Autor: UNOi

Fecha: 24 de febrero de 2014

Why are Picture Flashcards so useful in language learning?

 By Elaine Gallagher             Brain studies are proving what good teachers have known for years. When students SEE a photo or picture, and HEAR the […]

Elaine Gallagher 00 ceg By Elaine Gallagher

            Brain studies are proving what good teachers have known for years. When students SEE a photo or picture, and HEAR the word at the same time, they remember the word easier, making it part of their active vocabulary.

            Memory can be divided into three temporal stages, according to research by Dr. Steven Peterson, professor in the Department of Neurology at the Washington University School of Medicine.

            1. The ENCODING stage. Information is presented, (verbal and /or visual).

            2. Information is STORED, and frequently reinforced.

            3. RETRIEVAL stage, when stored information is remembered.

Depositphotos_1606439_original © Perysty ceg
Foto: © Perysty/depositphotos.com

            You are more likely to remember an object if you are shown a picture of it, rather than just hearing the word that names the object.  For example, when you see a picture of an object, such as a lizard, you are ENCODING visual and auditory information, hearing the name «lizard».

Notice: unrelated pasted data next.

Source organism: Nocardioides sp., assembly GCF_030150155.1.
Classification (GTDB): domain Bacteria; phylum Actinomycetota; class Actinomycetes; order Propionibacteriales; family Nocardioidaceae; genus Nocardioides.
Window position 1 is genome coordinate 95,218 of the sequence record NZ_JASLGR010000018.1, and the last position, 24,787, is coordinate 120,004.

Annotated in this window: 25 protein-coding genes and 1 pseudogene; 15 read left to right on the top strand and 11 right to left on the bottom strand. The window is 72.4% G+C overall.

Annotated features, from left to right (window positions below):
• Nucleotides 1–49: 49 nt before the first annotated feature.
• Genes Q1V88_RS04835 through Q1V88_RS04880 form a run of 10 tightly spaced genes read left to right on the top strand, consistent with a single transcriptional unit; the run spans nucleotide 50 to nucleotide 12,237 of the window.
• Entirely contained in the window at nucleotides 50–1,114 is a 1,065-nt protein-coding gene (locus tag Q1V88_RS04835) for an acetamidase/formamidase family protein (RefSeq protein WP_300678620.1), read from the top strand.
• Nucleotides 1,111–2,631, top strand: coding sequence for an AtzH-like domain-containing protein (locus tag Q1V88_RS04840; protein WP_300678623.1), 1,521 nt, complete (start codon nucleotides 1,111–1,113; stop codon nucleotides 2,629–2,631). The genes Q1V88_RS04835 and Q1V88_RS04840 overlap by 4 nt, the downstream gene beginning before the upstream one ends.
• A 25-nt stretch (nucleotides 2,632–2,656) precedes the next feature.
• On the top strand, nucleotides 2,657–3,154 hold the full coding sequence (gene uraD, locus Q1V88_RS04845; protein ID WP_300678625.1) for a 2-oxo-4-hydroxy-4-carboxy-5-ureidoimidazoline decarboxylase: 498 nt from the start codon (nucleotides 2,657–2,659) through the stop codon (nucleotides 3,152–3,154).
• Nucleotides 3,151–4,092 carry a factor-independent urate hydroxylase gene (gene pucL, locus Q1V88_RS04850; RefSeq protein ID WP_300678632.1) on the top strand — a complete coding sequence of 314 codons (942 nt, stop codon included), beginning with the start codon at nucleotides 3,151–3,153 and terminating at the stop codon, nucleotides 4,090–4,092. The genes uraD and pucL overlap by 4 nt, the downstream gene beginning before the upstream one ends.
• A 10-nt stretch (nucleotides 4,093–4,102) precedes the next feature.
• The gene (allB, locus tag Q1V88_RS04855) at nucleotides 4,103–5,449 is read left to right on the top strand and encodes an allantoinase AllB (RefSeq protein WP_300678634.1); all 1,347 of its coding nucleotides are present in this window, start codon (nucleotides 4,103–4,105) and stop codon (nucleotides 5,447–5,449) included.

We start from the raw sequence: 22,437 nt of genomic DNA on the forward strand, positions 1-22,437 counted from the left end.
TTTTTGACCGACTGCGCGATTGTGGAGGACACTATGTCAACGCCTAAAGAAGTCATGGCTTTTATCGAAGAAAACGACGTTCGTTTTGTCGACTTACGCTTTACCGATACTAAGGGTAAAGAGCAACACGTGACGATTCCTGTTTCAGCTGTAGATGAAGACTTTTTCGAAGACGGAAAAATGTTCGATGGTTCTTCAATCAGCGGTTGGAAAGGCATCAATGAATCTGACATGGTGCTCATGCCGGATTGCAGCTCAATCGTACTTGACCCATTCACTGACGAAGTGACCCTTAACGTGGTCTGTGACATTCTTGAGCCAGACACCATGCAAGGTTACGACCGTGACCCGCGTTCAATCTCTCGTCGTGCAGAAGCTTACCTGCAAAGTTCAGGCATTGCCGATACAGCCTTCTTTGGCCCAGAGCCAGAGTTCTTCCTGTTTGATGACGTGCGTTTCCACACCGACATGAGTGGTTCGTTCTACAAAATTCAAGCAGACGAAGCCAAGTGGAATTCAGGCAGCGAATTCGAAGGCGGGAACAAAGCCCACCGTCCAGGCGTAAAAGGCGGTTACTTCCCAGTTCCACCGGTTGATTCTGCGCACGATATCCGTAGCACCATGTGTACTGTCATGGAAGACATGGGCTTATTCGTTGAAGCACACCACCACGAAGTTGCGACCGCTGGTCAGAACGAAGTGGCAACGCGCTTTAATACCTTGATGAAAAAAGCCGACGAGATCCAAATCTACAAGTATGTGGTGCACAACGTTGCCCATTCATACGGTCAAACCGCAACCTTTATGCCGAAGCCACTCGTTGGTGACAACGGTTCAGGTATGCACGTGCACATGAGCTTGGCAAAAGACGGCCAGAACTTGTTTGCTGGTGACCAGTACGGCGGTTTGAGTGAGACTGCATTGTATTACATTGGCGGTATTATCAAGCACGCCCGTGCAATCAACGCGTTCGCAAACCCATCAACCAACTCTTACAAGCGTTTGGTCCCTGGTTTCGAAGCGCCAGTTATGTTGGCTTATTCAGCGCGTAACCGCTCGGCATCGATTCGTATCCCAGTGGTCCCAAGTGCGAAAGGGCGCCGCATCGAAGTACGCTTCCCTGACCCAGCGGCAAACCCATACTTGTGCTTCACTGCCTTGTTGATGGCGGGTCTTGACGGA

If you’re asked to remember the object later, the visual and the verbal codes combine to give you a better memory than just one single code or a simple word.  

            Now you know the neurological reason why movies, slides, photos, drawings, and flashcards help students to remember more easily, and why UNO vocabulary lessons encourage students to find Internet photos of vocabulary words.

Visual support is imperative to good learning.

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